24. However, we deem it appropriate to add by way of caution that we may not be misunderstood so as to infer that even if there are allegation of overt act indicating the complicity of the members of the family named in the FIR in a given case, cognizance would be unjustified but what we wish to emphasize by highlighting is that, if the FIR as it stands does not disclose specific allegation against accused more so against the co-accused specially in a matter arising out of matrimonial bickering, it would be clear abuse of the legal and judicial process to mechanically send the named accused in the FIR to undergo the trial unless of course the FIR discloses specific allegations which would persuade the court to take cognisance of the offence alleged against the relatives of the main accused who are prima facie not found to have indulged in physical and mental torture of the complainant-wife. It is the well settled principle laid down in cases too numerous to mention, that if the FIR did not disclose the commission of an offence, the court would be justified in quashing the proceedings preventing the abuse of the process of law. Simultaneously, the courts are expected to adopt a cautious approach in matters of quashing specially in cases of matrimonial dispute whether the FIR in fact discloses commission of an offence by the relatives of the principal accused or the FIR prima facie discloses a case of over-implication by involving the entire family of the accused at the instance of the complainant, who is out to settle her scores arising out of the teething problem or skirmish of domestic bickering while settling down in her new matrimonial surrounding.

25. In the case at hand, when the brother and unmarried sister of the principal accused Shyamji Mehrotra approached the High Court for quashing the proceedings against them, inter-alia, on the ground of lack of territorial jurisdiction as also on the ground that no case was made out against them under Sections 498A,/323/504/506 including Sections 3/4 of the Dowry Prohibition Act, it was the legal duty of the High Court to examine whether there were prima facie material against the appellants so that they could be directed to undergo the trial, besides the question of territorial jurisdiction. The High Court seems to have overlooked all the pleas that were raised and rejected the petition on the solitary ground of territorial jurisdiction giving liberty to the appellants to approach the trial court.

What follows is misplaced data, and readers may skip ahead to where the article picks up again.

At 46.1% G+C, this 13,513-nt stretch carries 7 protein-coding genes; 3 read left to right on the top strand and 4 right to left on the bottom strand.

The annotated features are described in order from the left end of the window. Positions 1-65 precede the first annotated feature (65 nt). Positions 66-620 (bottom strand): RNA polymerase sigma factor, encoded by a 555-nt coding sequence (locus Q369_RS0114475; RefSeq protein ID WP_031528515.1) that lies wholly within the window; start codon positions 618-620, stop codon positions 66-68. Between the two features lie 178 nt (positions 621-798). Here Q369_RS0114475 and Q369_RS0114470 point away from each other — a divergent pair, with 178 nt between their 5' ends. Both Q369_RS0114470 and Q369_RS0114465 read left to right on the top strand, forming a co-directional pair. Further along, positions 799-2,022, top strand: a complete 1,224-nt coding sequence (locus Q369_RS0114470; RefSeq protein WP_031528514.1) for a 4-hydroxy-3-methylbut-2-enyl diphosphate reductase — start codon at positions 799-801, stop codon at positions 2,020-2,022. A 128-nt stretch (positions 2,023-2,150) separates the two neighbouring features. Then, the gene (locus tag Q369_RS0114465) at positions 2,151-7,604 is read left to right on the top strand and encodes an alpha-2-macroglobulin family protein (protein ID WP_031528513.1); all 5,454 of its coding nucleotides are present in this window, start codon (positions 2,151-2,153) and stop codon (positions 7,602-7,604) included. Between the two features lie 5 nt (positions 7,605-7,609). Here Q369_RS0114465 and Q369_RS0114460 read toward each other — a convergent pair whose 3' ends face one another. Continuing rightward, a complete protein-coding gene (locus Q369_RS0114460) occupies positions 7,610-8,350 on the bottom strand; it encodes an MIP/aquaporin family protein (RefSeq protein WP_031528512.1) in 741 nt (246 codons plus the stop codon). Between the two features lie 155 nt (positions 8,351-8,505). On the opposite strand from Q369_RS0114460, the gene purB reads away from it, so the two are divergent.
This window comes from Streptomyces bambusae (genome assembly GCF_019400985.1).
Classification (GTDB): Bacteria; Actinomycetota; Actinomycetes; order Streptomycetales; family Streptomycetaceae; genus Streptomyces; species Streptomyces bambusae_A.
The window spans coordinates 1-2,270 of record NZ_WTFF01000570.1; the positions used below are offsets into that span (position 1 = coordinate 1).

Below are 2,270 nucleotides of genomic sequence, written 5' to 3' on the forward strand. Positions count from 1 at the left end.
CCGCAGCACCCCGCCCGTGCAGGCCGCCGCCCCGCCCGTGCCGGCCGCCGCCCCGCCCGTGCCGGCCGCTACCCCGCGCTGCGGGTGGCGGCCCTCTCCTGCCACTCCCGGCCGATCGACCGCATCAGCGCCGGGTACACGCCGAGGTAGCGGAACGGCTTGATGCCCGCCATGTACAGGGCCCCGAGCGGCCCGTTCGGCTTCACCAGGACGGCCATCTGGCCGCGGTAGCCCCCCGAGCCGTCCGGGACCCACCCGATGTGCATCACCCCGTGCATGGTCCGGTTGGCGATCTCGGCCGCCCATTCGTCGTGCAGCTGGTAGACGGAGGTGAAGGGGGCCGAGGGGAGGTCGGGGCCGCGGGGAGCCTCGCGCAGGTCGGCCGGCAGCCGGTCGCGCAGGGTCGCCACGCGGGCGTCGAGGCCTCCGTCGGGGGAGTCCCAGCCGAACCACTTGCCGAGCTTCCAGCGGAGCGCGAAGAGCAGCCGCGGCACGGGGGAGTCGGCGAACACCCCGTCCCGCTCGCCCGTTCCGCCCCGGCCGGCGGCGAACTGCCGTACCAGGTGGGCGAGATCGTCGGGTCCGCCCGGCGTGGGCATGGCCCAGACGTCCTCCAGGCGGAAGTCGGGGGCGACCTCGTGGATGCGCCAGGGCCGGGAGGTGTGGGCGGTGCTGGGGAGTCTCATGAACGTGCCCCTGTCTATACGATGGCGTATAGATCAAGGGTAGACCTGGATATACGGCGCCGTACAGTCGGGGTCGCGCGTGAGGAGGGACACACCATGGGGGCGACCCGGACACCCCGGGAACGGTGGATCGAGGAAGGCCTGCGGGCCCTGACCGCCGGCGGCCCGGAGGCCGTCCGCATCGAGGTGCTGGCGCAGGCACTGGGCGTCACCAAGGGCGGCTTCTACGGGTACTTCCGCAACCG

26. The High Court in our considered opinion appear to have missed that assuming the trial court had territorial jurisdiction, it was still left to be decided whether it was a fit case to send the appellants for trial when the FIR failed to make out a prima facie case against them regarding the allegation of inflicting physical and mental torture to the complainant demanding dowry from the complainant. Since the High Court has failed to consider all these aspects, this Court as already stated hereinbefore, could have remitted the matter to the High Court to consider whether a case was made out against the appellants to proceed against them. But as the contents of the FIR does not disclose specific allegation against the brother and sister of the complainant’s husband except casual reference of their names, it would not be just to direct them to go through protracted procedure by remanding for consideration of the matter all over again by the High Court and make the unmarried sister of the main accused and his elder brother to suffer the ordeal of a criminal case pending against them specially when the FIR does not disclose ingredients of offence under Sections 498A/323/504/506, IPC and Sections 3/4 of the Dowry Prohibition Act.

27. We, therefore, deem it just and legally appropriate to quash the proceedings initiated against the appellants Geeta Mehrotra and Ramji Mehrotra as the FIR does not disclose any material which could be held to be constituting any offence against these two appellants. Merely by making a general allegation that they were also involved in physical and mental torture of the complainant-respondent No.2 without mentioning even a single incident against them as also the fact as to how they could be motivated to demand dowry when they are only related as brother and sister of the complainant’s husband, we are pleased to quash and set aside the criminal proceedings in so far as these appellants are concerned and consequently the order passed by the High Court shall stand overruled. The appeal accordingly is allowed.

……………………………J

(T.S. Thakur)

……………………………J

(Gyan Sudha Misra)

New Delhi,

October 17, 2012

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Supreme Court of India

Joginder Kumar vs State Of U.P on 25 April, 1994

Equivalent citations: 1994 AIR 1349, 1994 SCC (4) 260

Bench: Venkatachalliah, M.N.

PETITIONER:

JOGINDER KUMAR

Vs.

RESPONDENT:

STATE OF U.P.

DATE OF JUDGMENT25/04/1994

BENCH:

VENKATACHALLIAH, M.N.(CJ)

BENCH:

VENKATACHALLIAH, M.N.(CJ)

MOHAN, S. (J)

ANAND, A.S. (J)

CITATION:

1994 AIR 1349 1994 SCC (4) 260

JT 1994 (3) 423 1994 SCALE (2)662

ACT:

HEADNOTE:

JUDGMENT:

ORDER

1. This is a petition under Article 32 of the Constitution of India. The petitioner is a young man of 28 years of age who has completed his LL.B. and has enrolled himself as an advocate. The Senior Superintendent of Police, Ghaziabad, Respondent 4 called the petitioner in his office for making enquiries in some case. The petitioner on 7-1-1994 at about 10 o’clock appeared personally along with his brothers Shri Mangeram Choudhary, Nahar Singh Yadav, Harinder Singh Tewatia, Amar Singh and others before Respondent 4. Respondent 4 kept the petitioner in his custody. When the brother of the petitioner made enquiries about the petitioner, lie was told that the petitioner will be set free in the evening after making some enquiries in connection with a case.